Most experts on sleep agree that you should use soothing routines to start your body down the road to relaxation at least an hour before bedtime. Turn down the lights. Put some quiet soothing music on the stereo. Spend gentle nurturing time with family, mate, or friends. Avoid movies or television that may be overly disturbing or stimulating. Reading a fun and relaxing book, which stimulates the internal imagination, is usually more conducive to sleep than TV or internet activities, because it sends our minds inward. Once you have gone to bed, use the bed only for sleeping or lovemaking. That way the body becomes habituated to sleeping (as opposed to eating, conversing, or entertainment) in bed.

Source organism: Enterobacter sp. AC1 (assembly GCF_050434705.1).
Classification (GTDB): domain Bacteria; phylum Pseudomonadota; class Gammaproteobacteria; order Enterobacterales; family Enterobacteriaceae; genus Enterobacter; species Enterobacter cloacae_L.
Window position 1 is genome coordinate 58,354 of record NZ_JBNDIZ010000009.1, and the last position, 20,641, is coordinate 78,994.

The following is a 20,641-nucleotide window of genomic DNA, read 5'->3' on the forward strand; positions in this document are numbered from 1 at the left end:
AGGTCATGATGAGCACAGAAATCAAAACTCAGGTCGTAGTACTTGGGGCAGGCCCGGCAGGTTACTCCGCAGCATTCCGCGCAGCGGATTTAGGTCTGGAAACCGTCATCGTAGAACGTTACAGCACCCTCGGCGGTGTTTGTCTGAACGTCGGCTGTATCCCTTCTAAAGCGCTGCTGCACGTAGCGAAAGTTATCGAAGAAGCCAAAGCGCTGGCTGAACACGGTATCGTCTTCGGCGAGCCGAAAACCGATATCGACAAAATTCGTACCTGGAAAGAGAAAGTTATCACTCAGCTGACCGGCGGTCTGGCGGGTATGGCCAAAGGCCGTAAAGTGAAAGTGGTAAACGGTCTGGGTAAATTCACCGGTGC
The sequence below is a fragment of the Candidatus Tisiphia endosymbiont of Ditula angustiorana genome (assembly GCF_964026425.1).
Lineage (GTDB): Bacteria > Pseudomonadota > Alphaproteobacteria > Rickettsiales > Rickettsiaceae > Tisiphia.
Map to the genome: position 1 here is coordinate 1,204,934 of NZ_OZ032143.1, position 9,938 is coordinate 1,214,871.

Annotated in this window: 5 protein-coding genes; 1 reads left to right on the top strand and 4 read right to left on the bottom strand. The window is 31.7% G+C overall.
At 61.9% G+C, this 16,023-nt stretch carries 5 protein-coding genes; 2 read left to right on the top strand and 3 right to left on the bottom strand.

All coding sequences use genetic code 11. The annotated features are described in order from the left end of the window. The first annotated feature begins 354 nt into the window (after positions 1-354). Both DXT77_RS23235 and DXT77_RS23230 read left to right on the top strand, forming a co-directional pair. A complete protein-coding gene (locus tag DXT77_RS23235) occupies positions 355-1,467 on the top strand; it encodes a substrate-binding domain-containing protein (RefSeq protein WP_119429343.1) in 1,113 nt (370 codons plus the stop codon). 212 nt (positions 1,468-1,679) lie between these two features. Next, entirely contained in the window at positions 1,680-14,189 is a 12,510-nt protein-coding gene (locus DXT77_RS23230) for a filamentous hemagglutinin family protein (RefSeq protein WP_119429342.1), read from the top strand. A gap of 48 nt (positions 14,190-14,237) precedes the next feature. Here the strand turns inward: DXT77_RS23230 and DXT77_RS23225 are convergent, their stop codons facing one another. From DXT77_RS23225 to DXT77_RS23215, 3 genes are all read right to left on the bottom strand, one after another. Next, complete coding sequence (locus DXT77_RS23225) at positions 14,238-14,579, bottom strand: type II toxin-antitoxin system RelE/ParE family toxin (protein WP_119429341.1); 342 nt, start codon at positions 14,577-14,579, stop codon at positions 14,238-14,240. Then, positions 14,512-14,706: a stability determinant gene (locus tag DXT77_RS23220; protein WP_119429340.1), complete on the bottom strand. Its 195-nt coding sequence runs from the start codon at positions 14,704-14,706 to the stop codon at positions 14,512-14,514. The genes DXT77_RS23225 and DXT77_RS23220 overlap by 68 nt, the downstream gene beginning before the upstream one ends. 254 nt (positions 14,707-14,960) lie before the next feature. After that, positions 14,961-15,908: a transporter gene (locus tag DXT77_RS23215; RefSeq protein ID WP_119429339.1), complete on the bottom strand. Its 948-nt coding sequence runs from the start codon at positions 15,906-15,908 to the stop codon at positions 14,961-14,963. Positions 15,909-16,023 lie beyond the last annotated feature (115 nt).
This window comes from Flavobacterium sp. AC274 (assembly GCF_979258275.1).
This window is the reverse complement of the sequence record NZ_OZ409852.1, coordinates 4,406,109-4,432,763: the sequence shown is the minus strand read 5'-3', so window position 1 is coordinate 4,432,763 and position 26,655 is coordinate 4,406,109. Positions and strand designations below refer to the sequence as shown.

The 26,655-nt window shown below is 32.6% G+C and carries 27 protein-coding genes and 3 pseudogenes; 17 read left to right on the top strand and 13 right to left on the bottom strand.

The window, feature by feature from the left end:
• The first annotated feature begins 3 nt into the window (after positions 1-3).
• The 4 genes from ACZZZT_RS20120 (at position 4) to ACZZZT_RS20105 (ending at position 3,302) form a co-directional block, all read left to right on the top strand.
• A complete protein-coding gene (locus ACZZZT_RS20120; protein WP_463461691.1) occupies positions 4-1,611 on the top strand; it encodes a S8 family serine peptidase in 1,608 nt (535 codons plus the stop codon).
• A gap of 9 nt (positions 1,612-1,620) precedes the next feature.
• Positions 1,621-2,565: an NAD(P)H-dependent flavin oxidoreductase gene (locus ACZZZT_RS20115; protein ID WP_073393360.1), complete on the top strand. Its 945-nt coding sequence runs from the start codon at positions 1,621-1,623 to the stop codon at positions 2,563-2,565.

Patterns of eating before bed are of great importance. Doctors recommend that one should avoid drinking caffeine at least 4 hours before bed. Even when we are not aware of the stimulant effects of caffeine on our bodies, it can still be keeping us awake. Alcohol can also disturb sleeping patterns, so more than one glass of beer or wine is not recommended before bedtime. Alcohol can even be dangerous when mixed with other sleep medications. I recommend not eating a large meal close to bedtime, because a full stomach can often keep us awake. On the other hand, a glass of warm water or soothing hot herbal tea such as chamomile can help prepare your body for relaxing sleep. Some specialists recommend warm milk at night because of the amino acid tryptophan which helps us relax. Essential oils dripped on the pillow at bedtime can also help set the mood for sleep. Rose, lavender, and citrus aromas all have soothing properties. If you do use essential oils to help you sleep, be sure to use these particular aromas only at bedtime and not for other activities, so your body becomes conditioned to the aroma of rest. Daily exercise is important to help the body sleep naturally, so developing good exercise habits is very important. But most experts agree that one should reduce physical activities a couple of hours before bedtime to help your body relax.